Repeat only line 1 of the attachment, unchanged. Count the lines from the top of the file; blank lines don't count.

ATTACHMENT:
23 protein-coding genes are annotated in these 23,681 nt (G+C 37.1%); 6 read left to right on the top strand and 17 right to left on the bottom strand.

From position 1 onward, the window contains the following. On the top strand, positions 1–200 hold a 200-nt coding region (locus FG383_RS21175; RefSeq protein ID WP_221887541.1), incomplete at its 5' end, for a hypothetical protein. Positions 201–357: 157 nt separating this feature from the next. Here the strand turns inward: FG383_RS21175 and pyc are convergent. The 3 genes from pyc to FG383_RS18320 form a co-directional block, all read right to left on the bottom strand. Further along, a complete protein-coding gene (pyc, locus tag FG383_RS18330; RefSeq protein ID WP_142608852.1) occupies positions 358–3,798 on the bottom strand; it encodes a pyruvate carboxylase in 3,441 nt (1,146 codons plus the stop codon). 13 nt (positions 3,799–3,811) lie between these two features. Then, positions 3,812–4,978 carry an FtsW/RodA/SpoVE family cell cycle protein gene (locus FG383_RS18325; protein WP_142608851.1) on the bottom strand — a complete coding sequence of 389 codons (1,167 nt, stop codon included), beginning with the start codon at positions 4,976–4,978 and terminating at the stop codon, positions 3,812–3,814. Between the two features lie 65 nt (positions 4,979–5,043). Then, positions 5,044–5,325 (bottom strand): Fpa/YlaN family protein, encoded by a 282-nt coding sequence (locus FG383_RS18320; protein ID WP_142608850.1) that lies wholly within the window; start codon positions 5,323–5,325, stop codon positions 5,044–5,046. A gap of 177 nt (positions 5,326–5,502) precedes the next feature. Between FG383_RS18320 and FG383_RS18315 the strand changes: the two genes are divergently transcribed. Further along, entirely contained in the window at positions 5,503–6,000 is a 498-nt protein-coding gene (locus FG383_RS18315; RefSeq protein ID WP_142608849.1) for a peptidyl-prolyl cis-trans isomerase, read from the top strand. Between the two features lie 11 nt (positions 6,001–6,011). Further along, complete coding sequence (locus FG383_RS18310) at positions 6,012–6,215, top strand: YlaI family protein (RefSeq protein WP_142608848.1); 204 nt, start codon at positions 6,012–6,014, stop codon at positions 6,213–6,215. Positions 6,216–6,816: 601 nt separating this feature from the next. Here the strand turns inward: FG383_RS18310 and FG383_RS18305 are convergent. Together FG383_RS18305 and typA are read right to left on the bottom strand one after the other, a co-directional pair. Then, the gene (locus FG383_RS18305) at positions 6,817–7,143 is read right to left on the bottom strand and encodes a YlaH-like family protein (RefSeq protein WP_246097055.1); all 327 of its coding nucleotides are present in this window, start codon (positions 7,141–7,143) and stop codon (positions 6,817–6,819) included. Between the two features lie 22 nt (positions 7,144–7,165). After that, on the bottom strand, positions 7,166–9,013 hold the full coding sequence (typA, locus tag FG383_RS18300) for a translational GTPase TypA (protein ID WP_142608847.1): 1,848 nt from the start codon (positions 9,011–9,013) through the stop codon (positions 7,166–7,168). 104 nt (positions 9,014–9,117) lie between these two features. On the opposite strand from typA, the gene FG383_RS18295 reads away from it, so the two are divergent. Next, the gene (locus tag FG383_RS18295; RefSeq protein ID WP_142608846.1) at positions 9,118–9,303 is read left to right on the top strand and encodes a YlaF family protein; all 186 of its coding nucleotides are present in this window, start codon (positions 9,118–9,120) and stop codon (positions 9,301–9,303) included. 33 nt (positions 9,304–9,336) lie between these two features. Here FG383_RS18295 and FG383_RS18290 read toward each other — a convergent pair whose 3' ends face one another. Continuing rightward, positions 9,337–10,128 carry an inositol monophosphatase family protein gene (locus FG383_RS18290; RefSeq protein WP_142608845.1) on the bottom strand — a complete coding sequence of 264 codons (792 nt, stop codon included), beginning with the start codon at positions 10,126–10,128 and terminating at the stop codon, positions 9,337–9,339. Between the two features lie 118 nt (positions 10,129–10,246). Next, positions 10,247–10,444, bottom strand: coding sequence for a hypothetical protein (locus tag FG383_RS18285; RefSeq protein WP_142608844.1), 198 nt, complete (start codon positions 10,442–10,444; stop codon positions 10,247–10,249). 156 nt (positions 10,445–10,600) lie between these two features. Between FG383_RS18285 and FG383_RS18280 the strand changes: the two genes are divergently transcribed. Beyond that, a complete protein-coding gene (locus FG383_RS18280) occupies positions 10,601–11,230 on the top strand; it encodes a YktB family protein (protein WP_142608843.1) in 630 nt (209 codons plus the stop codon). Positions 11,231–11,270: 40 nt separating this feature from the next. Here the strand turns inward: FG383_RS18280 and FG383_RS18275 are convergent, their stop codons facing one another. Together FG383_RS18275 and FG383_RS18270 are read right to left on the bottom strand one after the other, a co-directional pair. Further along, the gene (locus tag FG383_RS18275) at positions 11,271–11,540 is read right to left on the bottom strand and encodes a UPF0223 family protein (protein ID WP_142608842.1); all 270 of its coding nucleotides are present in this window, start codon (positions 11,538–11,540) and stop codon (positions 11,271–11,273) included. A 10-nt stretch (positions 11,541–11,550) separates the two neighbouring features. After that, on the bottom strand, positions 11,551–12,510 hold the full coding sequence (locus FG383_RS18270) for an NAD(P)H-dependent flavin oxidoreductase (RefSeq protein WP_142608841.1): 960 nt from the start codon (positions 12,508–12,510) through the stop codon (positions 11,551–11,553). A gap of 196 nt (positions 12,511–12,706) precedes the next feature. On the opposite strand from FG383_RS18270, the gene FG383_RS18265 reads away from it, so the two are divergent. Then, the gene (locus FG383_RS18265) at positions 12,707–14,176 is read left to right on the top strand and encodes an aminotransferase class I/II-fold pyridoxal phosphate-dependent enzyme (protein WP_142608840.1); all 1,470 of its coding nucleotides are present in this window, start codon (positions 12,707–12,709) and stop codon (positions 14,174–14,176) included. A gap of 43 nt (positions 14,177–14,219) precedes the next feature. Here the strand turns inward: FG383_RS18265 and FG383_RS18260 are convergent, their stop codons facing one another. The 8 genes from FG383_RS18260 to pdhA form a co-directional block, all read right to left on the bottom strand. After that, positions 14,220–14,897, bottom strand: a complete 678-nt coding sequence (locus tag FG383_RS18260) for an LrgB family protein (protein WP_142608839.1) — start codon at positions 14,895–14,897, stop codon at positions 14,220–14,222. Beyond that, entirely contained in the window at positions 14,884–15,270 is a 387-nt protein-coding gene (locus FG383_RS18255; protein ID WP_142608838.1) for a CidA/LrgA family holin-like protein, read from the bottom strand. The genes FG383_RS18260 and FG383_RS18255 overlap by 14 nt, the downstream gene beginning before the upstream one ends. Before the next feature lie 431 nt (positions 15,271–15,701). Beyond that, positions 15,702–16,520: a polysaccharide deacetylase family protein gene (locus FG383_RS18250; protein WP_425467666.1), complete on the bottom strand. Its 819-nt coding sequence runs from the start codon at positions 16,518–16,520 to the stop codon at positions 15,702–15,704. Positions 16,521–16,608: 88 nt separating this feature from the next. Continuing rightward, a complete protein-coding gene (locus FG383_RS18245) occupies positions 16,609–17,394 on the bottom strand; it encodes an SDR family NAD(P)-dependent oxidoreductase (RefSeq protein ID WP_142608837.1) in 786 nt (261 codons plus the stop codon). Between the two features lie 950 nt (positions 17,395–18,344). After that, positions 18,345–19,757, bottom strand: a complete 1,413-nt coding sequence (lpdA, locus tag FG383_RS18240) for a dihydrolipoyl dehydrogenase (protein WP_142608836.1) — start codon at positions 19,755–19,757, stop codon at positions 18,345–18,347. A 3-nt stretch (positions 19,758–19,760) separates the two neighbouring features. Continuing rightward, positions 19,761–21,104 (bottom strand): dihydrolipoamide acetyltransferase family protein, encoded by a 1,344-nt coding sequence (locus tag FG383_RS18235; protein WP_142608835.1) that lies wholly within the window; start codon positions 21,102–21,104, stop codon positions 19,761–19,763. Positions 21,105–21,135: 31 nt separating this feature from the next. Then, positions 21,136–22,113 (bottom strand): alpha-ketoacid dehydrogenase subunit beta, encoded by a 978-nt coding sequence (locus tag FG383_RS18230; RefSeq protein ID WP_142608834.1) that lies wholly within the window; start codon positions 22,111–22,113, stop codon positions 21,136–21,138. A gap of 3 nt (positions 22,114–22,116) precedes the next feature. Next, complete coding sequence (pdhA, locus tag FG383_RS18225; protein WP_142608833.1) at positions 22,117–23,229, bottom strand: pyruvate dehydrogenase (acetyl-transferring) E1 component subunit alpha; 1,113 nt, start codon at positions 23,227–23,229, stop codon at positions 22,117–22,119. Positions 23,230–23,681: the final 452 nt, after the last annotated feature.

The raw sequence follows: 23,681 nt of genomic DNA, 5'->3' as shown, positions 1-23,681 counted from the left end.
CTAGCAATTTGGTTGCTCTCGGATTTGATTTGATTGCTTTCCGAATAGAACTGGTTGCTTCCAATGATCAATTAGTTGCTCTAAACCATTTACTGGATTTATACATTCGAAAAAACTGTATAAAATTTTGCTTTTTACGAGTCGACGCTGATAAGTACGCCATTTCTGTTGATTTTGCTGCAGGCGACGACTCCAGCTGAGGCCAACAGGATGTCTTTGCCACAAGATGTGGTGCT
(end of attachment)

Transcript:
23 protein-coding genes are annotated in these 23,681 nt (G+C 37.1%); 6 read left to right on the top strand and 17 right to left on the bottom strand.